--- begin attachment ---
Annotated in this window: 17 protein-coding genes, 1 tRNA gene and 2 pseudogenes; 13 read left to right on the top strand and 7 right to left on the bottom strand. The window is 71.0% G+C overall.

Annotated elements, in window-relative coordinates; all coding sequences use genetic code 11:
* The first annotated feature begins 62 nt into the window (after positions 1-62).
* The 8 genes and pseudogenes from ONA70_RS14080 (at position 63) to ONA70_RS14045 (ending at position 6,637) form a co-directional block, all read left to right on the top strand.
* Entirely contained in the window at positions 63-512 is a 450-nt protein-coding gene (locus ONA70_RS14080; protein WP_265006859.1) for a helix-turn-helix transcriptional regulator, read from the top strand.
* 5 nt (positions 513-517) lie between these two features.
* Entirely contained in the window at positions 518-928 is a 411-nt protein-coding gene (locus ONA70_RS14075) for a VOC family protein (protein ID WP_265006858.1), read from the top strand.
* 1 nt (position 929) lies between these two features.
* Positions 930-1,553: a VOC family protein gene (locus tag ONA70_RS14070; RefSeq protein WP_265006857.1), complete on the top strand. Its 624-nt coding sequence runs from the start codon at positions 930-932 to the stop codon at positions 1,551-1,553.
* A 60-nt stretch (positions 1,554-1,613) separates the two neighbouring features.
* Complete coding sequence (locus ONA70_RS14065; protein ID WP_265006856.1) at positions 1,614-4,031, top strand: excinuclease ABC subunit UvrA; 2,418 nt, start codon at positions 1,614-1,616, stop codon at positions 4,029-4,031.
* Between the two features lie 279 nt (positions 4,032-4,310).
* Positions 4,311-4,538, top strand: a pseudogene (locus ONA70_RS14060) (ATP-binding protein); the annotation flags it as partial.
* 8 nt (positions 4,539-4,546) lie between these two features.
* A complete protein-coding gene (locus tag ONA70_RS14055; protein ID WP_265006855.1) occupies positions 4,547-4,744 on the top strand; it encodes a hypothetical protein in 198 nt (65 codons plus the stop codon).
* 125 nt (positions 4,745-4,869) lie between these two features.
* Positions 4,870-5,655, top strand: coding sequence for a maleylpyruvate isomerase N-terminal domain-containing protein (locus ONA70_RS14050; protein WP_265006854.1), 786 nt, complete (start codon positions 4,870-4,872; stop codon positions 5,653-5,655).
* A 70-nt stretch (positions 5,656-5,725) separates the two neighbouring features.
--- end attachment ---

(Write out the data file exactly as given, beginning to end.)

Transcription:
Annotated in this window: 17 protein-coding genes, 1 tRNA gene and 2 pseudogenes; 13 read left to right on the top strand and 7 right to left on the bottom strand. The window is 71.0% G+C overall.

Annotated elements, in window-relative coordinates; all coding sequences use genetic code 11:
* The first annotated feature begins 62 nt into the window (after positions 1-62).
* The 8 genes and pseudogenes from ONA70_RS14080 (at position 63) to ONA70_RS14045 (ending at position 6,637) form a co-directional block, all read left to right on the top strand.
* Entirely contained in the window at positions 63-512 is a 450-nt protein-coding gene (locus ONA70_RS14080; protein WP_265006859.1) for a helix-turn-helix transcriptional regulator, read from the top strand.
* 5 nt (positions 513-517) lie between these two features.
* Entirely contained in the window at positions 518-928 is a 411-nt protein-coding gene (locus ONA70_RS14075) for a VOC family protein (protein ID WP_265006858.1), read from the top strand.
* 1 nt (position 929) lies between these two features.
* Positions 930-1,553: a VOC family protein gene (locus tag ONA70_RS14070; RefSeq protein WP_265006857.1), complete on the top strand. Its 624-nt coding sequence runs from the start codon at positions 930-932 to the stop codon at positions 1,551-1,553.
* A 60-nt stretch (positions 1,554-1,613) separates the two neighbouring features.
* Complete coding sequence (locus ONA70_RS14065; protein ID WP_265006856.1) at positions 1,614-4,031, top strand: excinuclease ABC subunit UvrA; 2,418 nt, start codon at positions 1,614-1,616, stop codon at positions 4,029-4,031.
* Between the two features lie 279 nt (positions 4,032-4,310).
* Positions 4,311-4,538, top strand: a pseudogene (locus ONA70_RS14060) (ATP-binding protein); the annotation flags it as partial.
* 8 nt (positions 4,539-4,546) lie between these two features.
* A complete protein-coding gene (locus tag ONA70_RS14055; protein ID WP_265006855.1) occupies positions 4,547-4,744 on the top strand; it encodes a hypothetical protein in 198 nt (65 codons plus the stop codon).
* 125 nt (positions 4,745-4,869) lie between these two features.
* Positions 4,870-5,655, top strand: coding sequence for a maleylpyruvate isomerase N-terminal domain-containing protein (locus ONA70_RS14050; protein WP_265006854.1), 786 nt, complete (start codon positions 4,870-4,872; stop codon positions 5,653-5,655).
* A 70-nt stretch (positions 5,656-5,725) separates the two neighbouring features.